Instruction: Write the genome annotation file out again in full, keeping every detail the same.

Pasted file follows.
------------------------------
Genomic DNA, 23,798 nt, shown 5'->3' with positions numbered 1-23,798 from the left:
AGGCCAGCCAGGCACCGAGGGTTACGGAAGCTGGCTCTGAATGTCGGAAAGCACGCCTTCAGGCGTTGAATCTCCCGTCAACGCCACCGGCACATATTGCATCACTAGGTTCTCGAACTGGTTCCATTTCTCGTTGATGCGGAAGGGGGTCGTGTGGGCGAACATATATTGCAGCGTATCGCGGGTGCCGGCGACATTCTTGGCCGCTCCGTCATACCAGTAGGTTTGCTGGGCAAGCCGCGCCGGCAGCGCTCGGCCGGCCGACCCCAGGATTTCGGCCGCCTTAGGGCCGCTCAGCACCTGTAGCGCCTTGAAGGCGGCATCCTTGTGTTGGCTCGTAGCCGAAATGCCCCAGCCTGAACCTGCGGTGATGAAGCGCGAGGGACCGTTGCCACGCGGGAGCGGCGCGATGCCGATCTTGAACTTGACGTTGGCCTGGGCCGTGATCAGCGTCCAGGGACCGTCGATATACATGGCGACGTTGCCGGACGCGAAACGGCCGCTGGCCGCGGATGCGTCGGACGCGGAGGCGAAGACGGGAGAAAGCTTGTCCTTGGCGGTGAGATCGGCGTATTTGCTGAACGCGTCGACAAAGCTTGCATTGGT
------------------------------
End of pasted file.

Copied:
Genomic DNA, 23,798 nt, shown 5'->3' with positions numbered 1-23,798 from the left:
AGGCCAGCCAGGCACCGAGGGTTACGGAAGCTGGCTCTGAATGTCGGAAAGCACGCCTTCAGGCGTTGAATCTCCCGTCAACGCCACCGGCACATATTGCATCACTAGGTTCTCGAACTGGTTCCATTTCTCGTTGATGCGGAAGGGGGTCGTGTGGGCGAACATATATTGCAGCGTATCGCGGGTGCCGGCGACATTCTTGGCCGCTCCGTCATACCAGTAGGTTTGCTGGGCAAGCCGCGCCGGCAGCGCTCGGCCGGCCGACCCCAGGATTTCGGCCGCCTTAGGGCCGCTCAGCACCTGTAGCGCCTTGAAGGCGGCATCCTTGTGTTGGCTCGTAGCCGAAATGCCCCAGCCTGAACCTGCGGTGATGAAGCGCGAGGGACCGTTGCCACGCGGGAGCGGCGCGATGCCGATCTTGAACTTGACGTTGGCCTGGGCCGTGATCAGCGTCCAGGGACCGTCGATATACATGGCGACGTTGCCGGACGCGAAACGGCCGCTGGCCGCGGATGCGTCGGACGCGGAGGCGAAGACGGGAGAAAGCTTGTCCTTGGCGGTGAGATCGGCGTATTTGCTGAACGCGTCGACAAAGCTTGCATTGGT